EU calls for creation of war crimes tribunal over mass graves in Ukraine – News
The appeal follows the discovery of around 450 graves outside the formerly Russian-occupied town of Izyum.
A forensic technician moves a cross in a forest on the outskirts of Izyum. —AFP
The EU presidency on Saturday called for the creation of an international war crimes tribunal after the discovery of new mass graves in Ukraine.
“In the 21st century, such attacks on the civilian population are unthinkable and heinous,” said Jan Lipavsky, Foreign Minister of the Czech Republic which holds the rotating presidency of the European Union.
“We mustn’t forget that. We stand for the punishment of all war criminals,” he added in a Twitter post.
“I call for the rapid establishment of a special international tribunal that will prosecute the crime of aggression.”
The appeal follows the discovery by Ukrainian authorities of around 450 graves outside the formerly Russian-occupied town of Izyum, with most of the exhumed bodies showing signs of torture.
“Of the bodies that were exhumed today, 99% showed signs of violent death,” Oleg Synegubov, head of the Kharkiv regional administration, said on social media.
“There are several bodies with their hands tied behind their backs and one person is buried with a rope around their neck,” he added.
“Russia leaves only death and suffering. Murderers. Torturers,” Ukrainian President Volodymyr Zelensky said. Some of the exhumed remains included children and people who were likely tortured before they died, he added.
US Secretary of State Antony Blinken said on Friday the graves likely provide more evidence that Russia was committing war crimes in its pro-Western neighbor, and French President Emmanuel Macron said what happened to Izyum was atrocities.
“I condemn in the strongest terms the atrocities committed in Izyum, Ukraine, under Russian occupation,” Macron tweeted.
The Ukrainian parliament’s human rights commissioner, Dmytro Lubinets, said there were “probably more than 1,000 tortured and killed Ukrainian citizens in the liberated territories of the Kharkiv region”.
Ukrainian national police chief Igor Klymenko said he found several torture chambers in the town of Balakliya and elsewhere in Kharkiv since the Russians were driven out.
The United Nations in Geneva said it hoped to send a team to determine the circumstances of the deaths.
The announcement of this macabre discovery raised a new wave of indignation in the West.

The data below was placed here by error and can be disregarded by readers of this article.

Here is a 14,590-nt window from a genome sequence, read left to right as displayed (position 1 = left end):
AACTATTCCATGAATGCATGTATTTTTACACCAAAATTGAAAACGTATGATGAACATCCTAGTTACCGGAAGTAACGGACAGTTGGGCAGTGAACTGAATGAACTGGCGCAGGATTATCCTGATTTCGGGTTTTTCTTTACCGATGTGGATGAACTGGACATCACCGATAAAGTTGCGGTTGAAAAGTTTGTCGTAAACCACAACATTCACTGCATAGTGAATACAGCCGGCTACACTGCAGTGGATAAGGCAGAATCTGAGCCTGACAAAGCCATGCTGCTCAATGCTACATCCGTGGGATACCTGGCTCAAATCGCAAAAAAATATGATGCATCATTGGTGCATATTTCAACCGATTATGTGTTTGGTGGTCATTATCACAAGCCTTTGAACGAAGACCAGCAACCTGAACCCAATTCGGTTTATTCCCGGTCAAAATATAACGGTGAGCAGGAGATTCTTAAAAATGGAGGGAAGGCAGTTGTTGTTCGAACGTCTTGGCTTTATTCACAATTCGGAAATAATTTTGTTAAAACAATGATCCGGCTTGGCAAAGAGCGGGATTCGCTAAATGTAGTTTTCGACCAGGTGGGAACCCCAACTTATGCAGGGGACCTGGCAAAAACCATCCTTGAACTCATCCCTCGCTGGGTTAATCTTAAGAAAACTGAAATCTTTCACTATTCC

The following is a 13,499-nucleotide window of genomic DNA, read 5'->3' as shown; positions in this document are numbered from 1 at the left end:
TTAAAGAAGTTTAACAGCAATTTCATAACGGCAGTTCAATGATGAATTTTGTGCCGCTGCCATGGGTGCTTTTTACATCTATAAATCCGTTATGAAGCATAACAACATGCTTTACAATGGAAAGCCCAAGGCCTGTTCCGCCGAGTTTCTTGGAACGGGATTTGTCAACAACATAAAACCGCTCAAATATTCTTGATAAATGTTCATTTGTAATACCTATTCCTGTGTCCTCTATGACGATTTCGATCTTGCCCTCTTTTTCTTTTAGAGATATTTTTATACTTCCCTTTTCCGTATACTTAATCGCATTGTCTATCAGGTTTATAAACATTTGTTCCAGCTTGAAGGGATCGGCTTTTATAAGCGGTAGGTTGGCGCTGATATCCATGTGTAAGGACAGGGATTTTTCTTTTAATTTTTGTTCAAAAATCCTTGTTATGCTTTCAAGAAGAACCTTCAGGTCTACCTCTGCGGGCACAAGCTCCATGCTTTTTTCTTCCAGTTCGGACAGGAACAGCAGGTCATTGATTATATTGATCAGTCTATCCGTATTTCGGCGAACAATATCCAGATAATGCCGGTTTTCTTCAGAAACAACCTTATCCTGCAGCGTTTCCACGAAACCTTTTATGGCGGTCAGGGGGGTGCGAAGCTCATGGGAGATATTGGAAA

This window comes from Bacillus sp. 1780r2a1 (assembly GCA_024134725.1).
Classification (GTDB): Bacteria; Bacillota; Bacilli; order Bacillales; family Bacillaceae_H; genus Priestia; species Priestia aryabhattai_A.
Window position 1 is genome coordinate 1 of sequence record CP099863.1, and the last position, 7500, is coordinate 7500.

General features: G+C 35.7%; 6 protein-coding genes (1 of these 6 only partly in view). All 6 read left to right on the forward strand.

The findings came just over five months after the Russian army, driven from the vicinity of the Ukrainian capital Kyiv, left behind hundreds of dead civilians, many bearing the marks of torture and summary executions.
The European Union is “deeply shocked” by the discovery by Ukrainian officials of mass graves in the recaptured town of Izyum, the bloc’s foreign policy chief, Josep Borrell, said on Friday.
“This inhumane behavior by Russian forces, in complete disregard of international humanitarian law and the Geneva conventions, must stop immediately.
On Thursday, EU chief Ursula von der Leyen said she wanted Russian President Vladimir Putin to be brought before the International Criminal Court for war crimes in Ukraine.
In Washington, US President Joe Biden warned his Russian counterpart Vladimir Putin against the use of chemical or tactical nuclear weapons following the heavy losses suffered during his war in Ukraine.
“Don’t. Don’t. Don’t,” Biden said, in an excerpt from an interview with CBS’s “60 Minutes” that aired Friday night.
Biden was responding to an interviewer’s question about the possibility that Putin, whose military suffered heavy casualties in the Ukrainian counteroffensive this month, might resort to chemical or tactical nuclear weapons.
“You would change the face of war like nothing since World War II,” Biden said.
“They will become more of an outcast in the world than they ever have been,” the American leader added.
On the ground, Ukrainian forces have retaken thousands of square kilometers in recent weeks with a counter-offensive in the northeast and are now threatening enemy positions to the south as fighting and shelling continue.
The Russians “are angry because our army is pushing them back in their counteroffensive,” said Svitlana Shpuk, a 42-year-old worker in Kryvyi Rih, a southern town and Zelensky’s hometown, which was flooded after the destruction of a dam. by Russian missiles.
Kharkiv region governor Oleg Synegoubov said an 11-year-old girl was killed by missile fire in the area.
Pavlo Kyrylenko, the governor of Donestk in eastern Ukraine, partially controlled by Russian-backed separatists since 2014, said on social media that Ukrainian firefighters were battling a blaze there and the shelling had resulted in cuts in drinking water.
“The occupiers are deliberately targeting infrastructure in the area in an attempt to inflict as much damage as possible, primarily on the civilian population,” he charged.
The Russian military denies targeting civilian infrastructure or residential areas.
In its daily press briefing in Moscow, the Kremlin said it carried out “high precision” strikes against Ukrainian positions in the Mykolayev and Kharkiv regions.
In the relative calm of Kyiv on Saturday, hundreds of Ukrainians took part in a farewell ceremony at the Kyiv National Opera to former ballet dancer and then teacher Oleksandr Shapoval, who was killed aged 47 in a east of the country as he fought. Russians.
Shapoval was hit by mortar fire on September 12, near the town of Mayorsk in the Donetsk region.